Requiem for RIM

    We can make fun of RIM and their codependent CEO’s all day long or – maybe, just maybe – they deserve our understanding instead of our derision. Maybe, instead of mocking RIM, we should be whispering a silent prayer of thanks that Apple didn’t come into our back yard and disrupt our business and make us all look as dumb as a box of rocks.

    Was RIM really dumb or were they doomed from the get go? The iPhone and the Android phones were pocket computers. Apple and Google and later Microsoft were computer companies with tons of experience in creating computer software and computer operating systems.

    RIM was a phone company that did computing on the side. Compared to Apple and Google, they had little experience in computers and computer operating systems. They would have had to abandon their roots, toss out everything they knew and chose to compete with computer companies on their terms, all while their current business model was still, not only viable but, very successful and profitable as well. When you think of it that way, it’s asking a awful lot.


    Maybe RIM did wait too long. Or maybe their so-called window of opportunity never really existed in the first place. When the iPhone first appeared, RIM could have tossed everything that had worked for them in the past and chased a device that, by all rights, was sure to fail or, at best, become a niche product. They could have done that. But most likely, RIM never really had a chance at all. They were finished that moment, in January 2007, when Steve Jobs lifted the iconic device over his head and declared: “…and we call it..iPhone!”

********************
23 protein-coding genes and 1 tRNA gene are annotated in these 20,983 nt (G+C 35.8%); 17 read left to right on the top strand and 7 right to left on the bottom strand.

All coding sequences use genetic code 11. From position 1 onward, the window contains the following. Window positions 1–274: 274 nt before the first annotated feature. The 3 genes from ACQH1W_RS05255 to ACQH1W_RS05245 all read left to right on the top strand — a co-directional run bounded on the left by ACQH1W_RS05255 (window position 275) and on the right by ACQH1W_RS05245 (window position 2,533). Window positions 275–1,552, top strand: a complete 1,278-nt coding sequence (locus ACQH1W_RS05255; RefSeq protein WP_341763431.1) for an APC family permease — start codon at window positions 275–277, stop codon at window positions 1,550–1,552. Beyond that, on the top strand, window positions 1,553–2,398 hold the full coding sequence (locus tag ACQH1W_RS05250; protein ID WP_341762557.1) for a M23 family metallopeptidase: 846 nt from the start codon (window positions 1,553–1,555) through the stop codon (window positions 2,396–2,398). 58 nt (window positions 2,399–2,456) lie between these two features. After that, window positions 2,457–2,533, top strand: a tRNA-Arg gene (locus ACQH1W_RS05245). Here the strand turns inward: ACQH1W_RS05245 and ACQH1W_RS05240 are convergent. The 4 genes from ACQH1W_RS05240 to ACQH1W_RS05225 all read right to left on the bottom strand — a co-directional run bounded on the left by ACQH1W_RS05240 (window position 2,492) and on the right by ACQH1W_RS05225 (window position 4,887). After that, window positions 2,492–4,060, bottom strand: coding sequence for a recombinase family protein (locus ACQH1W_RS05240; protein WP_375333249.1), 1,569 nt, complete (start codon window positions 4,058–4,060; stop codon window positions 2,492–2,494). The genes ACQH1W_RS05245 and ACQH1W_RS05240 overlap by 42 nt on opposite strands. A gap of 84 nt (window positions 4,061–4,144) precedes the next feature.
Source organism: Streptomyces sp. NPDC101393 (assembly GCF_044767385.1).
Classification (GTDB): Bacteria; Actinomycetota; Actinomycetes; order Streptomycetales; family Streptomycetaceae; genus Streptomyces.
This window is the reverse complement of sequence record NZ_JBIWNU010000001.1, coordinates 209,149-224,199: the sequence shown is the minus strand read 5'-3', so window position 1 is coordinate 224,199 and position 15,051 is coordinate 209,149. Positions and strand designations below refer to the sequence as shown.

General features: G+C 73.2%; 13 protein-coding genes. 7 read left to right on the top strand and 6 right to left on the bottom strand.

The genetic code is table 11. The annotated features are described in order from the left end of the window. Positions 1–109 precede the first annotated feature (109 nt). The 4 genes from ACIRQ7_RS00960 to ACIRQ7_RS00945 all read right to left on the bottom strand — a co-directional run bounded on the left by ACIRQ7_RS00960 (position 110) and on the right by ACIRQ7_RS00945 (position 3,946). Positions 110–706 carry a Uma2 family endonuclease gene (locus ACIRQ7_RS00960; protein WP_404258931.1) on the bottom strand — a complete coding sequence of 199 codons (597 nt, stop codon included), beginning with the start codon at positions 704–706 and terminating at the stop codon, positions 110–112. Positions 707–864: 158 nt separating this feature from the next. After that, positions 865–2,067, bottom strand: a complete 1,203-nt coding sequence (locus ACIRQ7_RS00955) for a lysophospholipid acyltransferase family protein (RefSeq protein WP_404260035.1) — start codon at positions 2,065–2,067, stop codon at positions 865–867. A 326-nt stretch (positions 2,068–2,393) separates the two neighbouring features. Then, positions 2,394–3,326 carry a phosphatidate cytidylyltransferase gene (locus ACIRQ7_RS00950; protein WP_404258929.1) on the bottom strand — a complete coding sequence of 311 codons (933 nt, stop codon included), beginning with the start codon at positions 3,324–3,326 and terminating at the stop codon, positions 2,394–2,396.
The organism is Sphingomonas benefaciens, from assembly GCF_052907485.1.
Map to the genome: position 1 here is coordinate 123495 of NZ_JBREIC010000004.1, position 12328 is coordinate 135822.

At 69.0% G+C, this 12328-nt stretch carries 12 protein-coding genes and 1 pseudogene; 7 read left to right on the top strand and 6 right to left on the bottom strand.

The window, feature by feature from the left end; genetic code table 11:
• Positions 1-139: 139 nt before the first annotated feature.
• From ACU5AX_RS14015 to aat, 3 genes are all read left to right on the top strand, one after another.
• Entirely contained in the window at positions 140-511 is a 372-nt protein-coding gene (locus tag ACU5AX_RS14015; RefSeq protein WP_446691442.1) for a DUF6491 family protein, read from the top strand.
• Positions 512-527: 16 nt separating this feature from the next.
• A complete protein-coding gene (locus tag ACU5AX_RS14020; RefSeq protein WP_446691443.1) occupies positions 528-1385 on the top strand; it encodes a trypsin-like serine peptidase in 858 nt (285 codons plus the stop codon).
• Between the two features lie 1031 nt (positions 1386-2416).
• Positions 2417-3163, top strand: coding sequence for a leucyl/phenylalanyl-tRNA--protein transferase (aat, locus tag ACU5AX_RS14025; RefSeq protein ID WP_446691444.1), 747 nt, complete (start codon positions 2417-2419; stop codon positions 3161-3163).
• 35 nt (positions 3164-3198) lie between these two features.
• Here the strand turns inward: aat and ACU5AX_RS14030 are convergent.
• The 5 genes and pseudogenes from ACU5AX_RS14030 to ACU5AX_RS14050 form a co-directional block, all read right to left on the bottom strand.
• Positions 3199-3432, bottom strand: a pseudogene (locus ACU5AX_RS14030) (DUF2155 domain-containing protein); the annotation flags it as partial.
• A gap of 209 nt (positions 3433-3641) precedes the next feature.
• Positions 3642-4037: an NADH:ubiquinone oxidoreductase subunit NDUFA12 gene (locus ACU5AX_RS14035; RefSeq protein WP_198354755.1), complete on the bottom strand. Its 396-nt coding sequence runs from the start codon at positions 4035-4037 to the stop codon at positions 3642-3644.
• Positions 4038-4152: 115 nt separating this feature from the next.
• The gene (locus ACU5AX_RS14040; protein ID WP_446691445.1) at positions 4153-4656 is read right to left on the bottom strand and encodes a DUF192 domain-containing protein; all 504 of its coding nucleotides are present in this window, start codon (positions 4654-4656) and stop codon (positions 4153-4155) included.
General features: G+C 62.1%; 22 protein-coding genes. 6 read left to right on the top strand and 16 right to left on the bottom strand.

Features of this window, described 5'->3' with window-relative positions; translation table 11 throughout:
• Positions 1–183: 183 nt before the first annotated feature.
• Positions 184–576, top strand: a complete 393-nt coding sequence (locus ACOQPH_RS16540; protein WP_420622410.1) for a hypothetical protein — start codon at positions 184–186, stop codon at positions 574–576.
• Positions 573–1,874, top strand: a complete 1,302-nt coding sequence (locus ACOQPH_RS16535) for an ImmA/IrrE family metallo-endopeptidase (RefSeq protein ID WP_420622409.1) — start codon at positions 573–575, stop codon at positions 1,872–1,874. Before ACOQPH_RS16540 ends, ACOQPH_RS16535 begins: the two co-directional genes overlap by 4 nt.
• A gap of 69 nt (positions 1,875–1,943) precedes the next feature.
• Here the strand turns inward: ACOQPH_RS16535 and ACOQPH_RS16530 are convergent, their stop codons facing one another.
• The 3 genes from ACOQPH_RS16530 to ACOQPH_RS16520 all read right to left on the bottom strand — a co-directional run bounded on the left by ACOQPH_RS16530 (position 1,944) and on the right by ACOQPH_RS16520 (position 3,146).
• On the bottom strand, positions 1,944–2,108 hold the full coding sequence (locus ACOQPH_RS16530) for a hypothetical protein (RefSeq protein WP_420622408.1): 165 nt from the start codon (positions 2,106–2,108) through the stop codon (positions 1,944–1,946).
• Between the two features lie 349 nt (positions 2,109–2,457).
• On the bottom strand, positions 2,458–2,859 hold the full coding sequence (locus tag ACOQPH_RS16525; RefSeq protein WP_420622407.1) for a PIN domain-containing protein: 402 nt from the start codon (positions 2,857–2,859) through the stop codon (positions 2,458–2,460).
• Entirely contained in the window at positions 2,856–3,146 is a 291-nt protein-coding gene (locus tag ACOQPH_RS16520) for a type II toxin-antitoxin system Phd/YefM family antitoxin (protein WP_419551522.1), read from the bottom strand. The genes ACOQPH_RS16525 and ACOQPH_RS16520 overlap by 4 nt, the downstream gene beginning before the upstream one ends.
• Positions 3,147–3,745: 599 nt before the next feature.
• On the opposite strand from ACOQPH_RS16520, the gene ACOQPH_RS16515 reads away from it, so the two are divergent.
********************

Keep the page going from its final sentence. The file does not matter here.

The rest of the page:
Published by

    John Kirk

    John R. Kirk is a recovering attorney. He has also worked as a financial advisor and a business coach. His love affair with computing started with his purchase of the original Mac in 1985. His primary interest is the field of personal computing (which includes phones, tablets, notebooks and desktops) and his primary focus is on long-term business strategies: What makes a company unique; How do those unique qualities aid or inhibit the success of the company; and why don’t (or can’t) other companies adopt the successful attributes of their competitors?

    19 thoughts on “Dumb or Disrupted? The Demise of RIM”

    1. Very tight analysis that turns the frosted glass of introspection into daylight. The Apple computer that did phone calls seems akin to the first true human with his lean form, trumping its ancestors with his new brain.

    2. I believe Steve Jobs said that the way Apple created the iPhone was to look at the market situation prior to 2007, which Steve said was “everybody hates their phone,” and then design a product missing all the characteristics that everybody hated.

      I have no idea why the industry would design products that would inspire such negative feelings, but the overwhelming success of the iPhone suggests that Apple’s assessment of the cellphone market pre-2007 was correct.

    3. Nice article. I’m keeping this one in mind as an example of disruptive innovation.

      I have to disagree with the ending though. What did Apple know of phones prior to the iPhone? What you do not know can usually be learned. You may start out at a disadvantage, but that can be overcome in various ways.

      One of the tricky parts about facing (potential) disruption is to unlearn what you already know.

      1. “One of the tricky parts about facing (potential) disruption is to unlearn what you already know.”

        This statement is the biggest barrier for nearly everyone.